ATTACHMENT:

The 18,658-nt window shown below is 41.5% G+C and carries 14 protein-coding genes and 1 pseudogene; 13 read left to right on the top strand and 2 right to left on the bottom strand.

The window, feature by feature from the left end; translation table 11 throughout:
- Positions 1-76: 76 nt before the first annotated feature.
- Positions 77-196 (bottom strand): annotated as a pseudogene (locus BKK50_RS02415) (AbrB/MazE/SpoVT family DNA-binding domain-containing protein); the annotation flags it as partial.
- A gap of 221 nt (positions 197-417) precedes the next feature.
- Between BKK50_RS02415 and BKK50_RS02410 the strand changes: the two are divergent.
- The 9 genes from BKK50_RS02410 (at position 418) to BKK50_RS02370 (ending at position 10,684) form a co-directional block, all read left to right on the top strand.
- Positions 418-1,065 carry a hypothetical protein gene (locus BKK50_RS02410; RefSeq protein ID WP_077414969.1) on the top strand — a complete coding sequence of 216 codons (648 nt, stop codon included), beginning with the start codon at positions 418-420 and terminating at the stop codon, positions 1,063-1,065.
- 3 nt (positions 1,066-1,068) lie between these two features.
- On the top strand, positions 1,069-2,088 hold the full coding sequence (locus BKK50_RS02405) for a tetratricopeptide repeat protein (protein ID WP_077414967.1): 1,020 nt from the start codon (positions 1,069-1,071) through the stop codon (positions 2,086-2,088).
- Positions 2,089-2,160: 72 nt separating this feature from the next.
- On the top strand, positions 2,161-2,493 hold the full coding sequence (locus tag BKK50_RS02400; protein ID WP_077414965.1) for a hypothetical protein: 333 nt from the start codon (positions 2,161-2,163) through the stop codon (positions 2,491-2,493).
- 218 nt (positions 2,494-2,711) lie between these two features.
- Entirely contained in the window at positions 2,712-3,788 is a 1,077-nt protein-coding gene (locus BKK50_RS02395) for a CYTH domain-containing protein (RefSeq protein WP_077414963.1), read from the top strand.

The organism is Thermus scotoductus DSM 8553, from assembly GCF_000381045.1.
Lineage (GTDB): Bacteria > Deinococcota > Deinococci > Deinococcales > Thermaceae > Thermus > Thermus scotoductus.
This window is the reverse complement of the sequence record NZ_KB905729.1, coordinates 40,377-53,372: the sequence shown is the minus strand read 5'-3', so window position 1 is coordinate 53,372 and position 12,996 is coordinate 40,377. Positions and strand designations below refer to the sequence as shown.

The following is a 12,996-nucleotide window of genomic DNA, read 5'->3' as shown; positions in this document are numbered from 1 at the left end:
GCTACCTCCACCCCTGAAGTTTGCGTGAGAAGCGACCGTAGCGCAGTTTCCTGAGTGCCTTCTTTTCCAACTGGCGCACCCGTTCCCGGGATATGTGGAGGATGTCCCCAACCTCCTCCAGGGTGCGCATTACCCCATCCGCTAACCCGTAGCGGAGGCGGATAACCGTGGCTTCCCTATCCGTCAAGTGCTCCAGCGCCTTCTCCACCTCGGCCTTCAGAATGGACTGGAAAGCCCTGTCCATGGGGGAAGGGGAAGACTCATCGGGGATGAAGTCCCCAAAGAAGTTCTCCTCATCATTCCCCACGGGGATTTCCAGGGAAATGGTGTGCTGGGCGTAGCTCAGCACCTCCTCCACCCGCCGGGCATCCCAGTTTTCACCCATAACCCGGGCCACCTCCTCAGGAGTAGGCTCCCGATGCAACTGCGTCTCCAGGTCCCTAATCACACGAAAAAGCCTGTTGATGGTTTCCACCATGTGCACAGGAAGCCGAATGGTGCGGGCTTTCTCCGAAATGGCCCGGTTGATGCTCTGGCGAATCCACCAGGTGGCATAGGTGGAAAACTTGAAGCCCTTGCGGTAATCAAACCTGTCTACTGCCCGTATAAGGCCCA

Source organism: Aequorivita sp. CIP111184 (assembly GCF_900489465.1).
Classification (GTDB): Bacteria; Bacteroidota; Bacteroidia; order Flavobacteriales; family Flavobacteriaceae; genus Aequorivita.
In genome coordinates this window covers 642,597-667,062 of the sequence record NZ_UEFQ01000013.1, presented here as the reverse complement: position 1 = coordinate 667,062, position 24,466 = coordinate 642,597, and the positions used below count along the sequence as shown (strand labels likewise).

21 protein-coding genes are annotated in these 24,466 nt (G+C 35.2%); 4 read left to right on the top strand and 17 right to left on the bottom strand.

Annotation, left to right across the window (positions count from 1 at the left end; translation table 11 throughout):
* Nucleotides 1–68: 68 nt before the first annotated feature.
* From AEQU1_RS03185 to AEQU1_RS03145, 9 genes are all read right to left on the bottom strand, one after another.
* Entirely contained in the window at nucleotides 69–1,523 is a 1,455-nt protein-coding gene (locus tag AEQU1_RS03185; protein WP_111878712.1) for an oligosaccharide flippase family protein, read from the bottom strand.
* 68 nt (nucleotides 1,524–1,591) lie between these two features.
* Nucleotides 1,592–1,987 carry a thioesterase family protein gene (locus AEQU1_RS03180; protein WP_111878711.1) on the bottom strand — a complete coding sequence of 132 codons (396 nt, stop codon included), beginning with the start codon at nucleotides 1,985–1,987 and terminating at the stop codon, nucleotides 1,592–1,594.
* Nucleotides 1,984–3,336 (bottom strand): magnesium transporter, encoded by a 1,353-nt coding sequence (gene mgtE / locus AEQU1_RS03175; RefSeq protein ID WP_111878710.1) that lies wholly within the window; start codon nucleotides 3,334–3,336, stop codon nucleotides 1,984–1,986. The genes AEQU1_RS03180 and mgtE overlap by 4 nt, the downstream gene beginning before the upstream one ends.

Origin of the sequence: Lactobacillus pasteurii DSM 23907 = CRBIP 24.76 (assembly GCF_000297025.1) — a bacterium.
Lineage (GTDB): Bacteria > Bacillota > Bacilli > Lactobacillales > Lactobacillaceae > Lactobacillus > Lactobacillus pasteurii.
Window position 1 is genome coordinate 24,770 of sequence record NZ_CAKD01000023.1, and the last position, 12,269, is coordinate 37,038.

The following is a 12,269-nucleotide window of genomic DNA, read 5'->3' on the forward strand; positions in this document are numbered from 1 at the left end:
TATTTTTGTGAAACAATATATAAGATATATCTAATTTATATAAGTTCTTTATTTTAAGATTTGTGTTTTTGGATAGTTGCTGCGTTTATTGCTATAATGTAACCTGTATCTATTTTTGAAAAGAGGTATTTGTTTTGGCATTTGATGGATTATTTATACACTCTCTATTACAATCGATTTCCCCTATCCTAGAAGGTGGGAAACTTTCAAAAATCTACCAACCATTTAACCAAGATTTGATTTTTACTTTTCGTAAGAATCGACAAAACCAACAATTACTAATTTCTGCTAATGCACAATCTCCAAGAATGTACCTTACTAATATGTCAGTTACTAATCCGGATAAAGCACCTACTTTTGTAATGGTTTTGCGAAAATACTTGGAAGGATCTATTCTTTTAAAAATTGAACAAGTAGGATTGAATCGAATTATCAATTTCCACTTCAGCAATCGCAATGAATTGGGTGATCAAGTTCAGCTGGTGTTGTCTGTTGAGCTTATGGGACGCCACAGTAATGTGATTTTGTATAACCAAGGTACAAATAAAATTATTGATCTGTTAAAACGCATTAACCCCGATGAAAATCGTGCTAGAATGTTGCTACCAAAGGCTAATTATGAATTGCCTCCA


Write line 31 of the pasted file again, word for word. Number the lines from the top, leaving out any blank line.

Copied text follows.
Origin of the sequence: Lactobacillus pasteurii DSM 23907 = CRBIP 24.76 (assembly GCF_000297025.1) — a bacterium.